UX Writing – Designing with Words
UX Writing is a crucial aspect of creating a successful digital product that resonates with users. It involves creating clear, concise, and effective content that communicates the product’s value proposition, guides the user through their journey, and ultimately leads to conversions. UX writing requires a deep understanding of the user’s expectations and can make a significant impact on the overall user experience. By involving UX Writers in the design process from the beginning and integrating them into company processes, businesses can streamline their content creation and documentation, increase efficiency and consistency, and ultimately achieve greater success in their digital products.
UX writing plays a crucial role in the Design Process
The first post in this two-part series will illustrate the many ways in which UX Writing can contribute to creating a successful digital product, outlining the practice of crafting words that appear in digital interfaces, and why it’s essential for creating usable and accessible products. A second post will follow, outlining the significant contribution UX Writing can make to the design process and the impact it can have within your company.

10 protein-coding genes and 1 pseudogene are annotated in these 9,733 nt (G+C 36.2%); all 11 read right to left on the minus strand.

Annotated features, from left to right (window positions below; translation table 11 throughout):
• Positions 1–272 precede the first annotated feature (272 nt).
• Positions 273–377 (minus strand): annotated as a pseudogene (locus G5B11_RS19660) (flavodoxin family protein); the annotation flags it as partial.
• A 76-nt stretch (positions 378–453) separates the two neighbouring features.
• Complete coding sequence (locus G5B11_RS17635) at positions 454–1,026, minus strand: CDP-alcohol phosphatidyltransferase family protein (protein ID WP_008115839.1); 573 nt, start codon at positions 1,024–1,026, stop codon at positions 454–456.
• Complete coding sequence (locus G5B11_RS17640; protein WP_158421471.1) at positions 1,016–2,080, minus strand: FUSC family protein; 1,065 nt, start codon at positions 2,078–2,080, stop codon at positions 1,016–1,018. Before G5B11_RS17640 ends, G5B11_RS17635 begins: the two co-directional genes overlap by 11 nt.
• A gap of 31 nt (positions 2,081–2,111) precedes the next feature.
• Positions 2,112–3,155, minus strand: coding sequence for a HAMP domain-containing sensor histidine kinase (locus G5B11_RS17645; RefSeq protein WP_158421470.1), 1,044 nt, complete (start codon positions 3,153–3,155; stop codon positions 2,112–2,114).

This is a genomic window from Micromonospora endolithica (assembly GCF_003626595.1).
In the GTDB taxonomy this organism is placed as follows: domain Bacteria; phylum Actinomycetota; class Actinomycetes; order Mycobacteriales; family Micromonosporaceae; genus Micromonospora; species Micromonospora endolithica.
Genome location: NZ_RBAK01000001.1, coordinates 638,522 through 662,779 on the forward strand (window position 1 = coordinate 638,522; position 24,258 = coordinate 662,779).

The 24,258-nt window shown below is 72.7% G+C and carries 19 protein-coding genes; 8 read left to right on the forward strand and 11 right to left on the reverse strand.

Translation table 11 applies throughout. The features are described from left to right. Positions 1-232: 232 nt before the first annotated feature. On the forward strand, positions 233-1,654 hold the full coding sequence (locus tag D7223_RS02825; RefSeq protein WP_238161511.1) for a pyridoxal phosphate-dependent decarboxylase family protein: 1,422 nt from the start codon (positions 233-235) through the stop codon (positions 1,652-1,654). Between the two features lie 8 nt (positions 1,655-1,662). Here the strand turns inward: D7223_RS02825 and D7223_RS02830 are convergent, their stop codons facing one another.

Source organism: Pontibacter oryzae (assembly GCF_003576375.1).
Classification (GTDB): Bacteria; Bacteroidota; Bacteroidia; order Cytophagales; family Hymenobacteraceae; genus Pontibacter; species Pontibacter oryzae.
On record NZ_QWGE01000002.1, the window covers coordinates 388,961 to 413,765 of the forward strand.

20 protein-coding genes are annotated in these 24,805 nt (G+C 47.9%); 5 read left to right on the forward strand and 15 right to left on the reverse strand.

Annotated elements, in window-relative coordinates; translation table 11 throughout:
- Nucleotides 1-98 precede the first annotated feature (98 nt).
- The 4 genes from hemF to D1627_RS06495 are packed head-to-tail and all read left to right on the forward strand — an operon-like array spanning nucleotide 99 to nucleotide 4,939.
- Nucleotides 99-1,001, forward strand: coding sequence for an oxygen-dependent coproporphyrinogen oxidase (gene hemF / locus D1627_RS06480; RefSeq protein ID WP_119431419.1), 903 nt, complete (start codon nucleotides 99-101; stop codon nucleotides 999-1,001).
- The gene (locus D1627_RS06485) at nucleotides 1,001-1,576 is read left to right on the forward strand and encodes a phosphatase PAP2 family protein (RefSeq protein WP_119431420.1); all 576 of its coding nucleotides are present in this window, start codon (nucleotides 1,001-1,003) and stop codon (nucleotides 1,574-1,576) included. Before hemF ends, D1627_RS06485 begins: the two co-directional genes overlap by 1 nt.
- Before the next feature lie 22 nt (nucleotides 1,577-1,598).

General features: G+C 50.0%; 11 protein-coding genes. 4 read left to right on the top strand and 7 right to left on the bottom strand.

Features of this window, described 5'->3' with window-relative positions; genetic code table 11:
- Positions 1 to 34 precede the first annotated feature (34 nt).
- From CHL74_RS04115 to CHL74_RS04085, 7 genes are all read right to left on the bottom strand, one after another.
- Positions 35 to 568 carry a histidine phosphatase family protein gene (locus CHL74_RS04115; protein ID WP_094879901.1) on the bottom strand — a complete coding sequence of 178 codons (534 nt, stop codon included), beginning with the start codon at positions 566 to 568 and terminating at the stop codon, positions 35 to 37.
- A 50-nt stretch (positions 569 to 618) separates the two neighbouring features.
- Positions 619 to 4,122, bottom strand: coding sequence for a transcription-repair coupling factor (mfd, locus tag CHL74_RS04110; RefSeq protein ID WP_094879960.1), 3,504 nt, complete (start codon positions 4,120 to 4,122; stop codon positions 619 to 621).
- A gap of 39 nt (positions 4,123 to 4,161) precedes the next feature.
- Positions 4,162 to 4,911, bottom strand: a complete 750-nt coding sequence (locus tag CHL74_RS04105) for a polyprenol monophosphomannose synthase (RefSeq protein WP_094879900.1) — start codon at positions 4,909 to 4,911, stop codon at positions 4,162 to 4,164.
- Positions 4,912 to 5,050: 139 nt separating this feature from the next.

Visuals alone will not get you far
Imagine an app interface without any words – all you get are pictures and symbols. Chances are, you will not be able to use it, derive any kind of use from it, and you will certainly not enjoy it. That’s why words are essential to digital products, and why UX writing plays such a crucial role in the design process.
Why words matter
UX Writing is everywhere: you can find it on login screens, account settings, payment screens, push notifications, contact forms and confirmation emails. UX writing refers to any and all writing that shows up on an interface, be that a webpage, an app, or any other digital product.
UX Writing ideates and creates these words – turning a pretty product into a usable one. But UX Writing is more than simply making a product usable (as essential as that is): UX Writing can make your product accessible to people with disabilities worldwide. By 2025, all websites and apps will have to comply with the European Accessibility Act, and UX Writing can help make interfaces accessible through alt-text, extra information and the exact placement of words usable for screen readers, for example.
UX Writing creates accessible content
Take a look at the interface of a travel app. The texts on each side display the text that is read by a screen reader, which might be used by someone who has visibility issues, for example. Unfortunately, a screen reader reading out the German text version stumbles over a variety of issues. Looking at the image above, we can see that the date range, “10-15- Dec.” is read out as “10. minus 15. Dec”. Further, the gendered language, distinguished by a colon, is read out as two separate words (“Vermieter In”). Hardly conducive for easy comprehension.